President Obama has just won reelection but with smaller Electoral College and popular vote margins then he did in 2008. At the same time, Republicans look like they will maintain control of the House. Both parties can claim some mandate from yesterday’s election, although Obama clearly won the bigger victory.
Normally the White House would have some time to lay out a second term agenda. But this is not a normal election. The U.S. economy is staring down the barrel of a “fiscal cliff” in the form of almost $500 billion in scheduled tax hikes and another $100 billion in spending cuts in just 2013 alone. The Congressional Budget Office has projected that letting these tax hikes and spending cuts take effect would trigger a double-dip recession and send unemployment above 9 percent. No one wants this to happen.
So what should Republicans, who still control the House, do now? Some simple math suggests that a quick deal is possible.
Since his first campaign more than four years ago, Obama has campaigned on a promise to let the Bush tax rates expire for the rich. The CBO estimates that letting the top marginal tax rate go up on those making more than $250,000 a year would raise about $850 billion over the next ten years. Over that same time frame, the spending cuts agreed to as part of the August 2011 debt deal are scheduled to save $984 billion, with half that number ($492 billion) coming from defense, and the other half coming from domestic spending, including $117 billion from Medicare.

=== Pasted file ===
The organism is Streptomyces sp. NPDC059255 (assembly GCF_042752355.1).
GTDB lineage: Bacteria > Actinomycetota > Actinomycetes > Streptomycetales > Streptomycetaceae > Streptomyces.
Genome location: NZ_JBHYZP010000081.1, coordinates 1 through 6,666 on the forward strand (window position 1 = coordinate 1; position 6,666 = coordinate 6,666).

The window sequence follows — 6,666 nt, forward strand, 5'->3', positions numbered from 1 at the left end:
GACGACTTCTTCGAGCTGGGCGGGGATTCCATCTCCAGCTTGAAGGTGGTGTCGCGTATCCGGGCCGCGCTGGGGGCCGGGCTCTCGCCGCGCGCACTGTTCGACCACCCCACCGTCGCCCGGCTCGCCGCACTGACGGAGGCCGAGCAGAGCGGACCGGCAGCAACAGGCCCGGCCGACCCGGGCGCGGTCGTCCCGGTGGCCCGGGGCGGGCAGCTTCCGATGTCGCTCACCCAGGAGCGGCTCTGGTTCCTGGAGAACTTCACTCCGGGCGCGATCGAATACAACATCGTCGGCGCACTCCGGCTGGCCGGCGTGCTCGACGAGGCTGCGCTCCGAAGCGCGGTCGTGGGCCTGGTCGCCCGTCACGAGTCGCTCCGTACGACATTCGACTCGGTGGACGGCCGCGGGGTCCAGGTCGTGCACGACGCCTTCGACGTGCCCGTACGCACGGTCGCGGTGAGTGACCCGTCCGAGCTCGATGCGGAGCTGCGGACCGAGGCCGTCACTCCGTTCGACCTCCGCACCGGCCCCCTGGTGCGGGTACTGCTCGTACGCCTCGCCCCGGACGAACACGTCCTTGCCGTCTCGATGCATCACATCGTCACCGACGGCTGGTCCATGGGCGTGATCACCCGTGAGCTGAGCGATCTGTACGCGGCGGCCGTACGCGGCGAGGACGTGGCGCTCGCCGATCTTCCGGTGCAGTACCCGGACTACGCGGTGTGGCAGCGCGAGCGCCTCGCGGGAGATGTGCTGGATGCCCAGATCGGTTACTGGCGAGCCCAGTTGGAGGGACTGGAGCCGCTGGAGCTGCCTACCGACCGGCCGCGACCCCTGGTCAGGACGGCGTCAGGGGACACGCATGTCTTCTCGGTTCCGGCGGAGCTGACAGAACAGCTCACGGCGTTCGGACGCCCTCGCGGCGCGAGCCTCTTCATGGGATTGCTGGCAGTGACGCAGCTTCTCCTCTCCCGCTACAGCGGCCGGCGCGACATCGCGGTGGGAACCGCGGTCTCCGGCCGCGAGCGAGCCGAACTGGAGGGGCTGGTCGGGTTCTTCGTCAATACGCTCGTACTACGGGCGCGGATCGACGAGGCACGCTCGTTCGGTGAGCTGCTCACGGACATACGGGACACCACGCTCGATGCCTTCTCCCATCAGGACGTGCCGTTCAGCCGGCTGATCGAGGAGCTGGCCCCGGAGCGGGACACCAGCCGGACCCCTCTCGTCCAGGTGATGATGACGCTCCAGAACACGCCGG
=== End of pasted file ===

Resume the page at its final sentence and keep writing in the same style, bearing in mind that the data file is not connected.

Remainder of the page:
So the outline for a deal to avoid the fiscal cliff is already there. Obama gets his tax hike on the rich, Republicans get to prevent all of the defense cuts, and there is still enough revenues left over to prevent the cuts to Medicare and another $241 billion in other cuts to domestic programs. The new spending and new revenues would cancel out adding nothing to the deficit. Republicans could even through in a two-year extension on the debt limit to boot.
Entitlements would not be touched. Obamacare would not be touched. All of the major policy issues would be left unsettled for future fights. But economic disaster would be avoided and both parties would preserve their top priorities. Unless they are willing to go over the fiscal cliff, it is hard to see the Republicans getting a better deal than this.